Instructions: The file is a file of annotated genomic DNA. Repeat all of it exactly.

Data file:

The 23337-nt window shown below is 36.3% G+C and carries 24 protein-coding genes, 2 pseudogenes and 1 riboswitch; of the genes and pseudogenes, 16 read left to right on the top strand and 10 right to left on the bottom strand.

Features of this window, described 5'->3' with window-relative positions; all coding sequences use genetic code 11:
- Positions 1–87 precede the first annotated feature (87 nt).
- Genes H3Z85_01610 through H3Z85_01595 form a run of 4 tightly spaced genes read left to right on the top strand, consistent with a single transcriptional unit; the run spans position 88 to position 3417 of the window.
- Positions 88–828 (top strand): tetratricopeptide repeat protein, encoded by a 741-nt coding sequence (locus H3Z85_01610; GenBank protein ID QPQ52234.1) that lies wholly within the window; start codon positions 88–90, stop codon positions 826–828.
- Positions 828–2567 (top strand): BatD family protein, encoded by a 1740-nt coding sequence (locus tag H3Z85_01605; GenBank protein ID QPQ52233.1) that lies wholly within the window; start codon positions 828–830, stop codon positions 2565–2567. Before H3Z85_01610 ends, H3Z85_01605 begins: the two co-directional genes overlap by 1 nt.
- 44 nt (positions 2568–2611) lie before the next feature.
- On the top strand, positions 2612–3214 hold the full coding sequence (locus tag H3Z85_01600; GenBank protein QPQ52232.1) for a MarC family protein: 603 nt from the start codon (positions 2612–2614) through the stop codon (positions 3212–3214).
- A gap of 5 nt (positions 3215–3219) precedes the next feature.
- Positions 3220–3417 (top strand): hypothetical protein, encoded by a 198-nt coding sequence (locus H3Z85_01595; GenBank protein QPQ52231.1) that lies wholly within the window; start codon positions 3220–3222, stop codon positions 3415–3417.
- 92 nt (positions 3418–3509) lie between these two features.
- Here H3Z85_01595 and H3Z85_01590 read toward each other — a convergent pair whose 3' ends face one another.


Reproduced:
The 23337-nt window shown below is 36.3% G+C and carries 24 protein-coding genes, 2 pseudogenes and 1 riboswitch; of the genes and pseudogenes, 16 read left to right on the top strand and 10 right to left on the bottom strand.

Features of this window, described 5'->3' with window-relative positions; all coding sequences use genetic code 11:
- Positions 1–87 precede the first annotated feature (87 nt).
- Genes H3Z85_01610 through H3Z85_01595 form a run of 4 tightly spaced genes read left to right on the top strand, consistent with a single transcriptional unit; the run spans position 88 to position 3417 of the window.
- Positions 88–828 (top strand): tetratricopeptide repeat protein, encoded by a 741-nt coding sequence (locus H3Z85_01610; GenBank protein ID QPQ52234.1) that lies wholly within the window; start codon positions 88–90, stop codon positions 826–828.
- Positions 828–2567 (top strand): BatD family protein, encoded by a 1740-nt coding sequence (locus tag H3Z85_01605; GenBank protein ID QPQ52233.1) that lies wholly within the window; start codon positions 828–830, stop codon positions 2565–2567. Before H3Z85_01610 ends, H3Z85_01605 begins: the two co-directional genes overlap by 1 nt.
- 44 nt (positions 2568–2611) lie before the next feature.
- On the top strand, positions 2612–3214 hold the full coding sequence (locus tag H3Z85_01600; GenBank protein QPQ52232.1) for a MarC family protein: 603 nt from the start codon (positions 2612–2614) through the stop codon (positions 3212–3214).
- A gap of 5 nt (positions 3215–3219) precedes the next feature.
- Positions 3220–3417 (top strand): hypothetical protein, encoded by a 198-nt coding sequence (locus H3Z85_01595; GenBank protein QPQ52231.1) that lies wholly within the window; start codon positions 3220–3222, stop codon positions 3415–3417.
- 92 nt (positions 3418–3509) lie between these two features.
- Here H3Z85_01595 and H3Z85_01590 read toward each other — a convergent pair whose 3' ends face one another.